The people of the United States turn to the judiciary for justice when they have been victimized, for compensation when they have been cheated and for truth when they have been deceived.

A fully funded and functioning judiciary allows our businesses to resolve their disputes, the middle class to be heard in court on vital matters such as civil rights and bankruptcy, and our most vulnerable citizens to secure access to justice.

Yet the vital services provided by our courts and through our legal services programs are threatened by automatic, across-the-board spending cuts scheduled to go into effect Jan. 2, 2013, through a process known as “sequestration.”

On Sept. 14, the Office of Management and Budget (OMB) reported sequestration would require slashing funding for federal courts and the Legal Services Corporation by 8.2 percent—far more devastating than previously projected, resulting in deeper cuts to staff and longer delays in resolving cases.

The 1985 Gramm-Rudman-Hollings Act requires the mandatory federal budget cuts under sequestration if Congress fails to meet deficit-reduction goals. It did not meet those goals in 2011, thus triggering the potential cuts.

Under sequestration, there will be immediate and profound disruptions in the resolution of business and commercial disputes, bankruptcies, employment, immigration and other matters.

Staff reductions from sequestration will impede the disposition of business litigation, reducing the ability of companies to resolve their differences in a timely manner and potentially affecting profitability and employment security during this particularly difficult economic period.

Sequestration and resulting cutbacks and delays will undermine the confidence of international businesses in our justice system to resolve international commercial disputes, thus giving an advantage to other countries that would serve that important function.

And as funding for the vital Legal Services Corporation is slashed as part of sequestration, legal representation for the poor and elderly and for those affected by unforeseen economic challenges, such as natural disasters or domestic strife, will be significantly reduced or eliminated.

In testimony in March before a subcommittee of the House Committee on Appropriations, U.S. Court of Appeals Judge Julia S. Gibbons, who chairs the Committee on the Budget of the Judicial Conference of the United States, said further cuts, beyond those already undertaken by the court system, would begin to sacrifice the quality of justice.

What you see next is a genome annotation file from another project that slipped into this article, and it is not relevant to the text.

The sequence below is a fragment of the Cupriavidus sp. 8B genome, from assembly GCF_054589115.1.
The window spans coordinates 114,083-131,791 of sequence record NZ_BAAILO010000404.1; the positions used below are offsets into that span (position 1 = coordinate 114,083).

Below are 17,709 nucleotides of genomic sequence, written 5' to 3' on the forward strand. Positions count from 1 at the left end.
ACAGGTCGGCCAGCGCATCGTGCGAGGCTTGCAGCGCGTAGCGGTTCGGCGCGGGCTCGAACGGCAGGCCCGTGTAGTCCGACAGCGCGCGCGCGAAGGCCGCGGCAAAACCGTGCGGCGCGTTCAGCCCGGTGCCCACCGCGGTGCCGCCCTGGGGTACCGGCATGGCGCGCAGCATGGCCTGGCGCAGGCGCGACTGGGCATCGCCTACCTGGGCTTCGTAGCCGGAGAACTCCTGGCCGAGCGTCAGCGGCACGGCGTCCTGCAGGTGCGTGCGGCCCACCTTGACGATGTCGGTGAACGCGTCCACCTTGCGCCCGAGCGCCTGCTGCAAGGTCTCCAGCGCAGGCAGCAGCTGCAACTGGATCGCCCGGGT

“If sufficient funding is not provided to the courts, we cannot function in the way the Founders envisioned and cannot afford the people of the United States the type of justice system that has been a hallmark of our liberty throughout our nation’s history,” she said.

Until Sept. 14, the Judiciary had anticipated a sequestration cut of 7.8 percent based on a 2011 estimate. That would have required reducing staff by 4,400 employees, furloughing all court staff for at least four weeks, or enacting a combination of furloughs and staff reductions. This would be on top of a reduction of 1,100 employees since July 2011. The latest OMB report, calling for an 8.2 percent cut, means even deeper cutbacks will be required under sequestration.

The further workforce loss would significantly affect the daily operation of the court system, as well as the local economies of the communities in which the courts are located. Court security would be reduced. And without money to pay jurors, civil jury trials would be suspended for at least six weeks, Gibbons warned.

The impact of sequestration also will be felt in the delivery of legal services through the Legal Services Corporation. The LSC provides assistance to combat veterans, domestic violence victims, victims of natural disasters, people with disabilities, people in danger of losing their homes to foreclosure, and many others in need. More than 63 million Americans, including 22 million children, qualify for civil legal assistance.

Sequestration would severely hamper the effectiveness of the LSC-funded programs to serve these citizens in need. An 8.2 percent sequestration cut would come on top of already devastating cutbacks to the program. The current $348 million budget is $72 million below the $420 million allocated in 2010.

Even though Congress voted last week to approve a Continuing Resolution to fund the federal government through March 2013, the threat of sequestration in January will remain unless further action is taken.

The impact of the impending federal “sequestration” on our nation’s judiciary and legal services programs could easily be overshadowed in the cacophony of voices clamoring to preserve funding for the military, airport security, the FBI, national parks, border patrols and even the National Weather Service.

But as the federal government stares out into the abyss from the metaphorical fiscal cliff of the impending federal sequestration, it must not overlook the devastating impact of the proposed cuts on the court system and the Legal Services Corporation.

Now, more than ever, Congress must preserve access to justice for the millions of Americans who need it.

Seymour W. James Jr. is president of the New York State Bar Association.